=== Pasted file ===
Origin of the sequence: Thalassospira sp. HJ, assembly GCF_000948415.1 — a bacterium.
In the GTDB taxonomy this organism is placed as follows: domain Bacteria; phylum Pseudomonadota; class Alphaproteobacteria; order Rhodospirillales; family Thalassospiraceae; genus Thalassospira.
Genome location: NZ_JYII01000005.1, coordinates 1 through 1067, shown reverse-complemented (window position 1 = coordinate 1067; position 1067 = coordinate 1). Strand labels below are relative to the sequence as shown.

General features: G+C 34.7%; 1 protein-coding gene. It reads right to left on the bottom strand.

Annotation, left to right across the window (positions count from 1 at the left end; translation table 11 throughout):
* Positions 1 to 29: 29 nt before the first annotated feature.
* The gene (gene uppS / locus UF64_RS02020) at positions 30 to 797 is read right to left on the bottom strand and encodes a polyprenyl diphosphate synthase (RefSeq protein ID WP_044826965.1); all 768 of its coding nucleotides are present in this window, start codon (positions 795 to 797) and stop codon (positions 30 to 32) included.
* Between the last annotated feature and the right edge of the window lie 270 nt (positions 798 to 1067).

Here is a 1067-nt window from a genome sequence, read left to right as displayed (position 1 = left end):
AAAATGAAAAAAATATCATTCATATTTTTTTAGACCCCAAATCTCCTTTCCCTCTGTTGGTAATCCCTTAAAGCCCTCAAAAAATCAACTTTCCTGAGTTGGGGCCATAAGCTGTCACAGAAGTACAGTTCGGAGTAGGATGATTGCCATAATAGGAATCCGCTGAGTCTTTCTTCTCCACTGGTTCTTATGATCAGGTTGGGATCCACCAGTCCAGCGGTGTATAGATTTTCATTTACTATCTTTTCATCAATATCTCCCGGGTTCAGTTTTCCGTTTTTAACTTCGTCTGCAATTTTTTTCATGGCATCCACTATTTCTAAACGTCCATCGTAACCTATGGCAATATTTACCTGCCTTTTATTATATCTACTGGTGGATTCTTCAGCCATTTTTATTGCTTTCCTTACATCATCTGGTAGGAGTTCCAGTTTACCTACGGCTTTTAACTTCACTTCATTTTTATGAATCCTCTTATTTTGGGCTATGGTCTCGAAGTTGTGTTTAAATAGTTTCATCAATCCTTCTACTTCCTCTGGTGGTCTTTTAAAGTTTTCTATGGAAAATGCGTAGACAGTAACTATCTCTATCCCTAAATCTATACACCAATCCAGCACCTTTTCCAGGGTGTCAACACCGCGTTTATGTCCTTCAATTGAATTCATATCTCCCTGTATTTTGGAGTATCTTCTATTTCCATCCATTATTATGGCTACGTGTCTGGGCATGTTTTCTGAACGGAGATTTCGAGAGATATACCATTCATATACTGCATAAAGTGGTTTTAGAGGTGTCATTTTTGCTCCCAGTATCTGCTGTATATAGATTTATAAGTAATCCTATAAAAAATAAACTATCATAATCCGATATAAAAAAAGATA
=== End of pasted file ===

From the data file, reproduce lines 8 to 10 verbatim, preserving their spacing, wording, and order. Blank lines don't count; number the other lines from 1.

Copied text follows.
* Between the last annotated feature and the right edge of the window lie 270 nt (positions 798 to 1067).

Here is a 1067-nt window from a genome sequence, read left to right as displayed (position 1 = left end):
AAAATGAAAAAAATATCATTCATATTTTTTTAGACCCCAAATCTCCTTTCCCTCTGTTGGTAATCCCTTAAAGCCCTCAAAAAATCAACTTTCCTGAGTTGGGGCCATAAGCTGTCACAGAAGTACAGTTCGGAGTAGGATGATTGCCATAATAGGAATCCGCTGAGTCTTTCTTCTCCACTGGTTCTTATGATCAGGTTGGGATCCACCAGTCCAGCGGTGTATAGATTTTCATTTACTATCTTTTCATCAATATCTCCCGGGTTCAGTTTTCCGTTTTTAACTTCGTCTGCAATTTTTTTCATGGCATCCACTATTTCTAAACGTCCATCGTAACCTATGGCAATATTTACCTGCCTTTTATTATATCTACTGGTGGATTCTTCAGCCATTTTTATTGCTTTCCTTACATCATCTGGTAGGAGTTCCAGTTTACCTACGGCTTTTAACTTCACTTCATTTTTATGAATCCTCTTATTTTGGGCTATGGTCTCGAAGTTGTGTTTAAATAGTTTCATCAATCCTTCTACTTCCTCTGGTGGTCTTTTAAAGTTTTCTATGGAAAATGCGTAGACAGTAACTATCTCTATCCCTAAATCTATACACCAATCCAGCACCTTTTCCAGGGTGTCAACACCGCGTTTATGTCCTTCAATTGAATTCATATCTCCCTGTATTTTGGAGTATCTTCTATTTCCATCCATTATTATGGCTACGTGTCTGGGCATGTTTTCTGAACGGAGATTTCGAGAGATATACCATTCATATACTGCATAAAGTGGTTTTAGAGGTGTCATTTTTGCTCCCAGTATCTGCTGTATATAGATTTATAAGTAATCCTATAAAAAATAAACTATCATAATCCGATATAAAAAAAGATA